Florida – a Watery Crossroads for Fish

One of the charms of fishing is the chance to spend a few hours relaxing in natural surroundings, far from the pressures of everyday life. However, beneath the calm surface of the water, is a world of coexistence, aggression, and predation involving a diverse cast of characters—fishes, amphibians such as frogs, crustaceans such as freshwater crayfish, mollusks, aquatic insects, plants, and algae. Like a global metropolis, South and Central Florida’s wetlands, lakes, and canals today host aquatic creatures from many continents; some native to Florida while others have been introduced by humans. The changing mix of species and environmental conditions pose questions such as—where are recently introduced fishes coming from? How do they interact with native plants and animals? And how do human impacts such as nutrients from fertilizer and resulting algal blooms affect fishes? Dr. Amartya Saha, Ecohydrologist at Archbold says, “These kind of issues need to be explored in order to maintain healthy and diverse aquatic ecosystems and the services they provide, ranging from recreational fisheries to maintaining water quality.”


South American Armored Catfish (Plecostemus) caught from an irrigation ditch on a ranch in Highlands County. Photo by Amartya Saha.

Long before the advent of human settlers, freshwater fishes migrated to Florida from temperate climes farther north. These include bass, sunfishes, gars, bowfins, catfishes and minnows. In recent decades many fish species have been intentionally or accidentally introduced into Florida by humans. Saha explains, “Some fish have been imported as aquarium fish and were subsequently released by pet owners or from an overflowing aquaculture facility during severe rainstorms. Others were introduced deliberately by Floridians who mistakenly thought we needed more fish species that can be eaten, such as the snakeheads from Southeast Asia, without understanding the very bad effects they would have on Florida’s wetlands. All have naturalized in the warm subtropical environment. Some of these exotic fish are aggressive to native fish, and spreading invasively through Florida, while others appear, at least based on current knowledge, to be more benign.”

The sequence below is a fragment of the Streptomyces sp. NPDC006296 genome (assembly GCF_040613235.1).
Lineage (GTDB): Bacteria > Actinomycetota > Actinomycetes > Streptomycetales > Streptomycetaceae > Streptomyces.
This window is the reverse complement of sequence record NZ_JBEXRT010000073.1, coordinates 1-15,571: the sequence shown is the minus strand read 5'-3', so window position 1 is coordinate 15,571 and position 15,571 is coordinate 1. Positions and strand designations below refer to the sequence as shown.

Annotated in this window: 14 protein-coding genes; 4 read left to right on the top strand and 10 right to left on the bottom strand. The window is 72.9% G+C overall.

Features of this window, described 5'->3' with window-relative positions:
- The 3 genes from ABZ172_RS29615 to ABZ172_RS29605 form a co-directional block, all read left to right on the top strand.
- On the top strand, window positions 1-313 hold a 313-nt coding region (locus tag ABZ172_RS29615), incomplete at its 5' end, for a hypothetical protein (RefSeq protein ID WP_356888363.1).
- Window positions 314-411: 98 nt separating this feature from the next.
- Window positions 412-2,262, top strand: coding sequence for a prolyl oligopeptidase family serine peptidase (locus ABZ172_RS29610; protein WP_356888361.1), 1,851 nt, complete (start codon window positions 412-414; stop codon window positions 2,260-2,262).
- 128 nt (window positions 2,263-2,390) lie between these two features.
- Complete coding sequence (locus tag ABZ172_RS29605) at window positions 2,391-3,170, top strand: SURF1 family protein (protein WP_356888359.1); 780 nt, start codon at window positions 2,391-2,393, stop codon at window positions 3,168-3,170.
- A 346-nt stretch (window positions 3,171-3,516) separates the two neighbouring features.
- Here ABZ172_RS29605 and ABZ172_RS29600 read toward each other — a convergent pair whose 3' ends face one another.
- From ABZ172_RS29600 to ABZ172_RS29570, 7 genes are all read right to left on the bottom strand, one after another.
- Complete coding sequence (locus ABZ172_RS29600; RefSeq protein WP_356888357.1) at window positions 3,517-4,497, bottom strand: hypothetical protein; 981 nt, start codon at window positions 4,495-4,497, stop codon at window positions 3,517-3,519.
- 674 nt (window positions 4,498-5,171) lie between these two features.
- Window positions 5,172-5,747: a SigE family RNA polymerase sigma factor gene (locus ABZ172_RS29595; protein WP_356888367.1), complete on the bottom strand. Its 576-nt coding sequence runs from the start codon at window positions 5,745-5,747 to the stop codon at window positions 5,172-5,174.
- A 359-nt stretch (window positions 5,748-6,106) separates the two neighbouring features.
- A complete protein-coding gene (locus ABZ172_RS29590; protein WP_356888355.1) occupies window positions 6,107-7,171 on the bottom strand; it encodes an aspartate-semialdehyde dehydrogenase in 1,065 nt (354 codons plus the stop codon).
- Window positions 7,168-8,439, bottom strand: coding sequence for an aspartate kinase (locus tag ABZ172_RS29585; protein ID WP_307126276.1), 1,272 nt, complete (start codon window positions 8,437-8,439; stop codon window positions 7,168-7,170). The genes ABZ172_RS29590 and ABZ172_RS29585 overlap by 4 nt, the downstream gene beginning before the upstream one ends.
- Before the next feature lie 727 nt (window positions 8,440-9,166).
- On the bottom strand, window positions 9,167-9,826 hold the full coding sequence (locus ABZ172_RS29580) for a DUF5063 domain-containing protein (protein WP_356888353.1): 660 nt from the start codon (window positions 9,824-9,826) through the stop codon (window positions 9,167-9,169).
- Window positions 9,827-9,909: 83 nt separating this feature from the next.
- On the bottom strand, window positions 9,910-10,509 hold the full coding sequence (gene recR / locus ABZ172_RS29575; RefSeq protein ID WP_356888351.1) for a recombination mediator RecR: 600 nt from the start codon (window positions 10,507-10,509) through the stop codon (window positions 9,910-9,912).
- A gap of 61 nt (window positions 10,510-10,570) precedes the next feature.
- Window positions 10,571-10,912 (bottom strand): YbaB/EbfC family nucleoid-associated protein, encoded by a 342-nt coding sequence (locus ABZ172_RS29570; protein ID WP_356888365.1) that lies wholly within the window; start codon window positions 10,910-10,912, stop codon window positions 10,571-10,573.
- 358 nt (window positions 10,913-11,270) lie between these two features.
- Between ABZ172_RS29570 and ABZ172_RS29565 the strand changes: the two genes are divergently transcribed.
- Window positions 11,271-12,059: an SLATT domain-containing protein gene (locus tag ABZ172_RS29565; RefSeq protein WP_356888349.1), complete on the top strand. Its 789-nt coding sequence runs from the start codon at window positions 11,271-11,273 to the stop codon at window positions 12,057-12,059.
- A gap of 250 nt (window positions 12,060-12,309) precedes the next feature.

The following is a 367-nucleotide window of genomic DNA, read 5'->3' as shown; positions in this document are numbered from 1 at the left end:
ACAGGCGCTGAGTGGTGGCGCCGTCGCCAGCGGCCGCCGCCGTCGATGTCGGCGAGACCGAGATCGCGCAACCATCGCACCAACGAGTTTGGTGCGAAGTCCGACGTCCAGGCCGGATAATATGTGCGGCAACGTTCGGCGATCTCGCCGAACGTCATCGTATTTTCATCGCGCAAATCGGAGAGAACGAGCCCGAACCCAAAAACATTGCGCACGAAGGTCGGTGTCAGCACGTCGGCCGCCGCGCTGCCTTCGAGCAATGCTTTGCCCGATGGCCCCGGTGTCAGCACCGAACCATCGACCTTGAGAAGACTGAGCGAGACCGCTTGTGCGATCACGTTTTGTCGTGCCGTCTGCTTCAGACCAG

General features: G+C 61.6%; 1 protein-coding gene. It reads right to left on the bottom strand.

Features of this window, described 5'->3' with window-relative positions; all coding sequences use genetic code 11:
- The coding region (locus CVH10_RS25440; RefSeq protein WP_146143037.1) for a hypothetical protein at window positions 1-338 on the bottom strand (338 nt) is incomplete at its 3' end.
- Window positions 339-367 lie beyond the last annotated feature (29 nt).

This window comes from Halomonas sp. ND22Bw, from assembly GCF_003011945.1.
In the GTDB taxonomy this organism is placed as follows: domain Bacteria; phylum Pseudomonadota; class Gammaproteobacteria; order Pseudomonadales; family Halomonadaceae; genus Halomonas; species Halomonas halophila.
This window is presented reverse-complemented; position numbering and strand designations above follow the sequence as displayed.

A native sunfish from a Highlands County Ranch irrigation ditch. Photo by Amartya Saha.

One such example is the African Jewelfish, a pretty cichlid (a fish family) which was found in recent years in Archbold Station’s seasonal wetlands by Dr. Betsie Rothermel. Others, including the Walking Catfish and Blue Tilapia, found their way upstream to beautiful Lake Annie as early as 30 years ago. Lake Annie otherwise is known to support 24 native fish species. Cichlids are maternal mouthbrooders native to tropical regions of Africa, the Americas and Asia. Saha says, “The warm temperatures in Southcentral Florida’s waterbodies provide good conditions for cichlids like African Jewelfish, Mayan Cichlid and Blue Tilapia, which can spread across the landscape via ditches into seasonal wetlands. Ecologists term these ‘exotic invasives,’ usually in a negative sense, because cichlid males compete with native sunfishes to stake out territories to build and guard nests. In addition, African Jewelfish are very aggressive, nipping the fins and tails of sunfishes and driving them away. In time, native sunfish populations can decline in areas where cichlids establish. Fortunately, most tropical cichlids cannot withstand prolonged freezing temperatures and hence have not yet spread north of Central Florida.”